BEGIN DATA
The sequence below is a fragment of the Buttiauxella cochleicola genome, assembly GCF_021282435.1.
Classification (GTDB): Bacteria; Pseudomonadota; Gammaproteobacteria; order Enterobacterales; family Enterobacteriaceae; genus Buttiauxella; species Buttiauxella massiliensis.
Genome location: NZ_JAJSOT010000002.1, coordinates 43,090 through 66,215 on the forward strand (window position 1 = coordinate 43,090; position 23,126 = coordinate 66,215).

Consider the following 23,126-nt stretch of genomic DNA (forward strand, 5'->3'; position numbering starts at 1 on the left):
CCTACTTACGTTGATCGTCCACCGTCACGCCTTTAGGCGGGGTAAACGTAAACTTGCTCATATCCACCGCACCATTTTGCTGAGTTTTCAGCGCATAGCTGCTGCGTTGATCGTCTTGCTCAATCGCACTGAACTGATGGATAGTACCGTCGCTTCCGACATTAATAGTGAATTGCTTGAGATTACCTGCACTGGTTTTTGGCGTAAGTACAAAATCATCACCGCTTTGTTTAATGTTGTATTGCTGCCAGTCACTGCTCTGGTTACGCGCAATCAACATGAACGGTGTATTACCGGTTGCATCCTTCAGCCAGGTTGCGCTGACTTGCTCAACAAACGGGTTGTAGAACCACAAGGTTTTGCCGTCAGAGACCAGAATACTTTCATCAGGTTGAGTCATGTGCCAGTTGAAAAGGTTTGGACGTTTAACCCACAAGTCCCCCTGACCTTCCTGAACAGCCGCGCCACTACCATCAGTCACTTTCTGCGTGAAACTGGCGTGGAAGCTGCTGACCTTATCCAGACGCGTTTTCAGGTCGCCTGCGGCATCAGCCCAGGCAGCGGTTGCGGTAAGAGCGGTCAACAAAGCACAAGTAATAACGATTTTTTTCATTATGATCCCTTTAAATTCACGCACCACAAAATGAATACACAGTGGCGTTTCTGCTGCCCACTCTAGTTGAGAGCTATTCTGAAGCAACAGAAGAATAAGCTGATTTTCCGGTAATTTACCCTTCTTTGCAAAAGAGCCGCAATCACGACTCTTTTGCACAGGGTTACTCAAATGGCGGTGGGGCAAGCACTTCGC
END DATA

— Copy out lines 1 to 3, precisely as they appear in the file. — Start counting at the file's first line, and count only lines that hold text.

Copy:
The sequence below is a fragment of the Buttiauxella cochleicola genome, assembly GCF_021282435.1.
Classification (GTDB): Bacteria; Pseudomonadota; Gammaproteobacteria; order Enterobacterales; family Enterobacteriaceae; genus Buttiauxella; species Buttiauxella massiliensis.
Genome location: NZ_JAJSOT010000002.1, coordinates 43,090 through 66,215 on the forward strand (window position 1 = coordinate 43,090; position 23,126 = coordinate 66,215).